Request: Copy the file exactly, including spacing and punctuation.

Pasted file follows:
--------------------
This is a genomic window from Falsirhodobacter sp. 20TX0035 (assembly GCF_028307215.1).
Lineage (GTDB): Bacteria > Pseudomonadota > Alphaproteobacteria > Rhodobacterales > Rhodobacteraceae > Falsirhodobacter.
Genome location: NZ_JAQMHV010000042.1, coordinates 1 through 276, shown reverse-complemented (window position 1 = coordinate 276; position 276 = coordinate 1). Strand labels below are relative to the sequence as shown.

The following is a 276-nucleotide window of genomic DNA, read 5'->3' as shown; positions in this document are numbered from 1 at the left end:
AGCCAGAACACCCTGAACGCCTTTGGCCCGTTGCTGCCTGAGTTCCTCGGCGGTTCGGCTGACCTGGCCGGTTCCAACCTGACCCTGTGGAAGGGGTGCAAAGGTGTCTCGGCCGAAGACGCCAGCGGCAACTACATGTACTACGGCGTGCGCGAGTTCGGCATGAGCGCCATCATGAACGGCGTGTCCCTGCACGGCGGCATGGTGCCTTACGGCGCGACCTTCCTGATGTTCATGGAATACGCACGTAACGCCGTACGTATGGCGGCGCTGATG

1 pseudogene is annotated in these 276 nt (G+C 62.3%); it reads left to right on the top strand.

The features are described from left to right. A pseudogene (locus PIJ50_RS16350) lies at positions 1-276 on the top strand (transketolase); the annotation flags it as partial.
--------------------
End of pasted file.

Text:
This is a genomic window from Falsirhodobacter sp. 20TX0035 (assembly GCF_028307215.1).
Lineage (GTDB): Bacteria > Pseudomonadota > Alphaproteobacteria > Rhodobacterales > Rhodobacteraceae > Falsirhodobacter.
Genome location: NZ_JAQMHV010000042.1, coordinates 1 through 276, shown reverse-complemented (window position 1 = coordinate 276; position 276 = coordinate 1). Strand labels below are relative to the sequence as shown.

The following is a 276-nucleotide window of genomic DNA, read 5'->3' as shown; positions in this document are numbered from 1 at the left end:
AGCCAGAACACCCTGAACGCCTTTGGCCCGTTGCTGCCTGAGTTCCTCGGCGGTTCGGCTGACCTGGCCGGTTCCAACCTGACCCTGTGGAAGGGGTGCAAAGGTGTCTCGGCCGAAGACGCCAGCGGCAACTACATGTACTACGGCGTGCGCGAGTTCGGCATGAGCGCCATCATGAACGGCGTGTCCCTGCACGGCGGCATGGTGCCTTACGGCGCGACCTTCCTGATGTTCATGGAATACGCACGTAACGCCGTACGTATGGCGGCGCTGATG

1 pseudogene is annotated in these 276 nt (G+C 62.3%); it reads left to right on the top strand.

The features are described from left to right. A pseudogene (locus PIJ50_RS16350) lies at positions 1-276 on the top strand (transketolase); the annotation flags it as partial.